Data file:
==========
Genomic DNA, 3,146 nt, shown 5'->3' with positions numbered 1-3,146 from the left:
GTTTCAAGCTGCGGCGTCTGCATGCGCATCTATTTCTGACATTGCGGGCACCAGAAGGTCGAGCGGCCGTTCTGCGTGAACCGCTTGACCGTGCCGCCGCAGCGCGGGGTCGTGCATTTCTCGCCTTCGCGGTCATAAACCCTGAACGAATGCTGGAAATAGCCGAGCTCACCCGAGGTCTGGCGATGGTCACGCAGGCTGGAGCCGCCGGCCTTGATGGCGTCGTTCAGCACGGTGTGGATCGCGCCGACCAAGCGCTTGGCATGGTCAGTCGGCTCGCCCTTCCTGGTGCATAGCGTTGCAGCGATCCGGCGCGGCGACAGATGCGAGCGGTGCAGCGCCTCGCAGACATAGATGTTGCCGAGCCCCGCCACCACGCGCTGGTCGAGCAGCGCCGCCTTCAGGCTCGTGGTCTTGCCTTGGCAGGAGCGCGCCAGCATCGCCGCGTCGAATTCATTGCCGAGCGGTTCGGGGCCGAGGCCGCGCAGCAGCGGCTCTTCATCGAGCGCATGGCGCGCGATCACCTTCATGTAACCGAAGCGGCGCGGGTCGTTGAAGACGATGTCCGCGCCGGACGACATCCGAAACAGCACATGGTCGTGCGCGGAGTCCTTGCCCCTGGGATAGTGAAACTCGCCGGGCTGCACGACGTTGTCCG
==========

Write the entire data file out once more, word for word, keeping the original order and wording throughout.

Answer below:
Genomic DNA, 3,146 nt, shown 5'->3' with positions numbered 1-3,146 from the left:
GTTTCAAGCTGCGGCGTCTGCATGCGCATCTATTTCTGACATTGCGGGCACCAGAAGGTCGAGCGGCCGTTCTGCGTGAACCGCTTGACCGTGCCGCCGCAGCGCGGGGTCGTGCATTTCTCGCCTTCGCGGTCATAAACCCTGAACGAATGCTGGAAATAGCCGAGCTCACCCGAGGTCTGGCGATGGTCACGCAGGCTGGAGCCGCCGGCCTTGATGGCGTCGTTCAGCACGGTGTGGATCGCGCCGACCAAGCGCTTGGCATGGTCAGTCGGCTCGCCCTTCCTGGTGCATAGCGTTGCAGCGATCCGGCGCGGCGACAGATGCGAGCGGTGCAGCGCCTCGCAGACATAGATGTTGCCGAGCCCCGCCACCACGCGCTGGTCGAGCAGCGCCGCCTTCAGGCTCGTGGTCTTGCCTTGGCAGGAGCGCGCCAGCATCGCCGCGTCGAATTCATTGCCGAGCGGTTCGGGGCCGAGGCCGCGCAGCAGCGGCTCTTCATCGAGCGCATGGCGCGCGATCACCTTCATGTAACCGAAGCGGCGCGGGTCGTTGAAGACGATGTCCGCGCCGGACGACATCCGAAACAGCACATGGTCGTGCGCGGAGTCCTTGCCCCTGGGATAGTGAAACTCGCCGGGCTGCACGACGTTGTCCG